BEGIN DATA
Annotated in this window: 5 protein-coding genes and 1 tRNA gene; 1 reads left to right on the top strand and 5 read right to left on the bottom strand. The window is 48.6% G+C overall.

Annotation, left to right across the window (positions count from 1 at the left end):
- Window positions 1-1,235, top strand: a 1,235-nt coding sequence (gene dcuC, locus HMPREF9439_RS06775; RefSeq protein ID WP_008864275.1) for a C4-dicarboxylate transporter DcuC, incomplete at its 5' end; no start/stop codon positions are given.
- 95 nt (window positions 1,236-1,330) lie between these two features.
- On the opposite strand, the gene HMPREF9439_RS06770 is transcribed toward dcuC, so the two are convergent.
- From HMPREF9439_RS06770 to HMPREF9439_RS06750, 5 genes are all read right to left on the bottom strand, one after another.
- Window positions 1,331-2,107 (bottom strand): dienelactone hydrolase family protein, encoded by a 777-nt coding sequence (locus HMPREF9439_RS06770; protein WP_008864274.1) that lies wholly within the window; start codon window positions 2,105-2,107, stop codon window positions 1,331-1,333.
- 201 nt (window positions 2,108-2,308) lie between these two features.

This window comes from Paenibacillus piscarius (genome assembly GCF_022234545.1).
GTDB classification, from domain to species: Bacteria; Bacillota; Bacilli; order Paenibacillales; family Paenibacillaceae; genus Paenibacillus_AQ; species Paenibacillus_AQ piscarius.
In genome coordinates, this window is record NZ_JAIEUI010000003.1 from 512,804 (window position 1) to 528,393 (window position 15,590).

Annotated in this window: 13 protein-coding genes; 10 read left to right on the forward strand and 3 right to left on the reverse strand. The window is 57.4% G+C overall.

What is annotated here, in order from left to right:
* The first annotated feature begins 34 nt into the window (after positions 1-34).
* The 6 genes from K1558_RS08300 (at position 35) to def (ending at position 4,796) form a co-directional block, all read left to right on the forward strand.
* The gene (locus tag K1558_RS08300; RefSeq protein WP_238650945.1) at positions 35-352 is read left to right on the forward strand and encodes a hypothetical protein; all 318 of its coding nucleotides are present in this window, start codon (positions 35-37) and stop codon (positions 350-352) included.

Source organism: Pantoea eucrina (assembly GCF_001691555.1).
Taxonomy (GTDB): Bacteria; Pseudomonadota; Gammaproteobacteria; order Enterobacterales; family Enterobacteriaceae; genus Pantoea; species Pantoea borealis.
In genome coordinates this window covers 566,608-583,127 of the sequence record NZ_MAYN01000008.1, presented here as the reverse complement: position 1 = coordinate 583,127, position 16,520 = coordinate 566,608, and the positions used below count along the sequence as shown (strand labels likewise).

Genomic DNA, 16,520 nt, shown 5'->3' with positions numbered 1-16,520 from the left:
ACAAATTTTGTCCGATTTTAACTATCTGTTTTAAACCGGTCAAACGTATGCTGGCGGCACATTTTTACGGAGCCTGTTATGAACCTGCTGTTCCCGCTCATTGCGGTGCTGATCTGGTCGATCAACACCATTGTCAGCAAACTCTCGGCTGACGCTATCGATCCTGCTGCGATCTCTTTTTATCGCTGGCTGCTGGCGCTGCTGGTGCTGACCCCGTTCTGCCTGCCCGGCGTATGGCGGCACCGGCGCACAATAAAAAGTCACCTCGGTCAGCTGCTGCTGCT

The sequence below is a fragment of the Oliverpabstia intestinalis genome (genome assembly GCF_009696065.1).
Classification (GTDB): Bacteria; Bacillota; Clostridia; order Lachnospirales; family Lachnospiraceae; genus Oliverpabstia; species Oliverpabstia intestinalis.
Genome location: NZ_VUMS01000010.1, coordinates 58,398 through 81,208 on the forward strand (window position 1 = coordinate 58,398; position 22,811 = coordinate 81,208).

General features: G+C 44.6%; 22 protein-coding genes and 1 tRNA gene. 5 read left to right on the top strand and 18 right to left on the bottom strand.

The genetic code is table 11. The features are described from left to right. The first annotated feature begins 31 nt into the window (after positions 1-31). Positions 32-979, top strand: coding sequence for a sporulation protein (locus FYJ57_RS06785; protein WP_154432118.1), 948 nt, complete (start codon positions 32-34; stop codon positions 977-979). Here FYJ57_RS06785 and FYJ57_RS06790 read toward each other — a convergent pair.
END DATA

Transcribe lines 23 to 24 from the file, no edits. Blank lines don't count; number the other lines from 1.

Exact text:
Classification (GTDB): Bacteria; Bacillota; Clostridia; order Lachnospirales; family Lachnospiraceae; genus Oliverpabstia; species Oliverpabstia intestinalis.
Genome location: NZ_VUMS01000010.1, coordinates 58,398 through 81,208 on the forward strand (window position 1 = coordinate 58,398; position 22,811 = coordinate 81,208).